Inductively Coupled Plasma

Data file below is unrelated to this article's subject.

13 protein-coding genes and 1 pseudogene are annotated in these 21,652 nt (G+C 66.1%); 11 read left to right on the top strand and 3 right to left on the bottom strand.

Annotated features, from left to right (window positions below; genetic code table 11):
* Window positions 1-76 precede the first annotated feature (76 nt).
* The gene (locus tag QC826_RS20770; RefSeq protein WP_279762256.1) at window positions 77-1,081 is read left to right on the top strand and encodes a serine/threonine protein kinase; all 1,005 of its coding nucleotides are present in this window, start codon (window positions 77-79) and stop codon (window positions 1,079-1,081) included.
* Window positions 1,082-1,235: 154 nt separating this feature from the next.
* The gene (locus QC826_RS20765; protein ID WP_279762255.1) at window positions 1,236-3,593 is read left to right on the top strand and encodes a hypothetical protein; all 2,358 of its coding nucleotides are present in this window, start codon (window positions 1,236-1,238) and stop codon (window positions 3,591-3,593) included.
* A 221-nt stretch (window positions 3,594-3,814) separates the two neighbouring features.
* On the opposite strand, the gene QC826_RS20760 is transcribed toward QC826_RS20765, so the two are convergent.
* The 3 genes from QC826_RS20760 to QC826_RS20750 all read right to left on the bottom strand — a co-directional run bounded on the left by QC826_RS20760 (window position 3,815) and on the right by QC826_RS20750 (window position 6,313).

The first version of a true Inductively coupled plasma (ICP) torch was developed by Reed in 1961 who meant to use it for growing single crystals of stabilized zirconia and other refractory materials. Nevertheless, ICP soon began to attract attention for spectrochemical analysis as an alternative to flame and DC plasma sources. This was due to the fact that ICP could provide significantly higher temperatures, higher electron number densities, minimized matrix interferences (in contrast to flames), absence of contaminating electrodes (as opposed to DC plasmas), and multielement analysis capabilities. Nowadays, ICP-based spectrometry (ICP-OES and ICP-MS) is the single most important method for trace and ultra-trace element analysis in various fields. In addition, industrial high-power ICP torches are now used for powder processing, spherodization/densification (through in-flight melting of metallic, metal oxide, and refractory powders followed by gradual cooling), purification, and reactive evaporation for nucleated nano-powders, as well as synthesis and spray of ultra- fine and pure refractory powders.